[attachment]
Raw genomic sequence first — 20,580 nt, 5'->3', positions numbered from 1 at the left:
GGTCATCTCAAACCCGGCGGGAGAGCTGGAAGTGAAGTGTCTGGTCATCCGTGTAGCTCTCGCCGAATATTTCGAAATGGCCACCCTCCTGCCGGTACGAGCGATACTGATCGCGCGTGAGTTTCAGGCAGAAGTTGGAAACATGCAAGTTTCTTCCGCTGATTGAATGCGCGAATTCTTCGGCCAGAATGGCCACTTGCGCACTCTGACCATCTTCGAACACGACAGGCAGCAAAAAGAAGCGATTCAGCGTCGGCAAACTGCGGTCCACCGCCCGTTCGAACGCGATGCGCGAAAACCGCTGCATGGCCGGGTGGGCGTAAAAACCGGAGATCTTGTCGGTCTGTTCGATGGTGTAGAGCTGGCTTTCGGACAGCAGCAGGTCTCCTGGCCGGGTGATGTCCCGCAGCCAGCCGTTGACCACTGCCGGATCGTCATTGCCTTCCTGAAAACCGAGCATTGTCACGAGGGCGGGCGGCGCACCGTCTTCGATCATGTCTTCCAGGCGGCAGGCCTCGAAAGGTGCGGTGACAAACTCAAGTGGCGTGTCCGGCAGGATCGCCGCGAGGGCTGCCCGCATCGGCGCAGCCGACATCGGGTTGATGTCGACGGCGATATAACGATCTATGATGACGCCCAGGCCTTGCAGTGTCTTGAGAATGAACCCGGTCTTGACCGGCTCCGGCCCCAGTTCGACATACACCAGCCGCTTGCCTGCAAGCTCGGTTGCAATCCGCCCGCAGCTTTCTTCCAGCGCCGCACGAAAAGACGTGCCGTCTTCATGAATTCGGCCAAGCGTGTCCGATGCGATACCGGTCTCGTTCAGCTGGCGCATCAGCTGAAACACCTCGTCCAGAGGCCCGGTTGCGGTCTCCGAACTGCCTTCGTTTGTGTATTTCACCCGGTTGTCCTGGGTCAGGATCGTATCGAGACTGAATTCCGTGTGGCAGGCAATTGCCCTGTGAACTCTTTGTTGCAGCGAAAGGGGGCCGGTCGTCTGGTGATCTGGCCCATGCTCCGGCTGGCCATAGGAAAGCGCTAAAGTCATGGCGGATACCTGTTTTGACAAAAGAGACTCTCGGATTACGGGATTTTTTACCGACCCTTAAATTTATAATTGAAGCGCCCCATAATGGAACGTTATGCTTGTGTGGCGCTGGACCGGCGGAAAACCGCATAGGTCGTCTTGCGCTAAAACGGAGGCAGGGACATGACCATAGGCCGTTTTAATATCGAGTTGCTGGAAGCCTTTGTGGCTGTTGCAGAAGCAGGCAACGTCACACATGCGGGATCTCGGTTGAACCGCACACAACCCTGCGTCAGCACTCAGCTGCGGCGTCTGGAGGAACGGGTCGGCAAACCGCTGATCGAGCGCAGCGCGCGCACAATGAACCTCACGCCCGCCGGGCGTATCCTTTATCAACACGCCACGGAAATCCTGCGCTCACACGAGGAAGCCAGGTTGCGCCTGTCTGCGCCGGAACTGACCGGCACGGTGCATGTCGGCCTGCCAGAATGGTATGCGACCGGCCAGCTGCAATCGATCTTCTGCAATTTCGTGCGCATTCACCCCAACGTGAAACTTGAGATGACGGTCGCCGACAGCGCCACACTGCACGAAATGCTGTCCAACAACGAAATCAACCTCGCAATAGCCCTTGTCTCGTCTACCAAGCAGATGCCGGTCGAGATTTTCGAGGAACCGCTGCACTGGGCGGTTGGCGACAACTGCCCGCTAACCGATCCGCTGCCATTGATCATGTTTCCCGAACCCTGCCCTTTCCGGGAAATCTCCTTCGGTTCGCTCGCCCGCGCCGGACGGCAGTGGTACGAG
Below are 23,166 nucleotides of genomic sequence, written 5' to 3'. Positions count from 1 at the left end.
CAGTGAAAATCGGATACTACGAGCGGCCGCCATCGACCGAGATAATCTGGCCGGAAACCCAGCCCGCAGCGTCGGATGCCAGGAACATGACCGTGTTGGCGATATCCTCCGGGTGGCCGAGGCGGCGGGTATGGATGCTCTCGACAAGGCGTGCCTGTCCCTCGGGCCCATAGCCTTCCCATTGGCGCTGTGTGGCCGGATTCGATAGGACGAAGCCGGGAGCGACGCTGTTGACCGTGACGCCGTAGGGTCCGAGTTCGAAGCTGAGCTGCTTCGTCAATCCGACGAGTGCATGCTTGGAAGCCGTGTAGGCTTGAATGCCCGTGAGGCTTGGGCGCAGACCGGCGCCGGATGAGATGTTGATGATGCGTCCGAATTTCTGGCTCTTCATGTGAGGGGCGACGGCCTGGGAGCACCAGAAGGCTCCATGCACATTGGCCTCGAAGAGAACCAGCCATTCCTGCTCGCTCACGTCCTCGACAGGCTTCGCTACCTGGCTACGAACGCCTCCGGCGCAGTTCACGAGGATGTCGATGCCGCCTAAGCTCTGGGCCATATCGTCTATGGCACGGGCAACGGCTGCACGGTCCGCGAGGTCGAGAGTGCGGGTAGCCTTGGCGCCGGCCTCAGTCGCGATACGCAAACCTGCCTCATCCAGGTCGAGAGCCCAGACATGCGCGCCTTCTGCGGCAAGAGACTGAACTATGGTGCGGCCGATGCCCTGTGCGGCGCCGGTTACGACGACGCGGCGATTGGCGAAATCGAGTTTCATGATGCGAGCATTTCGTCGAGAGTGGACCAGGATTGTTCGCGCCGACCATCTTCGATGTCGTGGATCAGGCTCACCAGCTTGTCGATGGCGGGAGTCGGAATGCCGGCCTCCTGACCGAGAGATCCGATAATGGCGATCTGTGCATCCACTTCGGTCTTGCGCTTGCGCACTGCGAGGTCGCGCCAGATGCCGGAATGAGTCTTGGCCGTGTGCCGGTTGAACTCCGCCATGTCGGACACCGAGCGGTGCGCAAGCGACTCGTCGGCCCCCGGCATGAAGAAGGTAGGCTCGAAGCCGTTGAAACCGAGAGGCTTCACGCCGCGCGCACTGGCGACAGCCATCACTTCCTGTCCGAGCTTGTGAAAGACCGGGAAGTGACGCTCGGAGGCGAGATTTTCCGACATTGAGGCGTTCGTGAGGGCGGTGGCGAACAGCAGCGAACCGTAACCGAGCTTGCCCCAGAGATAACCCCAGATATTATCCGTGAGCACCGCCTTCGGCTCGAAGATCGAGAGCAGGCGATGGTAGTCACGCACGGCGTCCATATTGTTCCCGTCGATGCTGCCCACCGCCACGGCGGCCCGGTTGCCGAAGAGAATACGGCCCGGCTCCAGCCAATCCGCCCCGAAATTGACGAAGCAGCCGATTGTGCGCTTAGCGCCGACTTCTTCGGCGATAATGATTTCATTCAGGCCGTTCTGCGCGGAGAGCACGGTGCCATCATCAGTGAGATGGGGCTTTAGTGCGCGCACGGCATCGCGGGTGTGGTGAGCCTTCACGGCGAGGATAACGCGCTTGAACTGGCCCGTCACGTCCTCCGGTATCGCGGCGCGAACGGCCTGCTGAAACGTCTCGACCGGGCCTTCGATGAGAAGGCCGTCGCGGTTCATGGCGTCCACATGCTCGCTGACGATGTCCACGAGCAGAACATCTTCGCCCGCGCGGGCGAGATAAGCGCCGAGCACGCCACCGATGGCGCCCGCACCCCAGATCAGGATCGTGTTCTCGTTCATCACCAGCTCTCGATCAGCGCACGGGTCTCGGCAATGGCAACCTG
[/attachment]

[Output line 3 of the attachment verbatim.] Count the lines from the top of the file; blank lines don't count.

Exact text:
Below are 23,166 nucleotides of genomic sequence, written 5' to 3'. Positions count from 1 at the left end.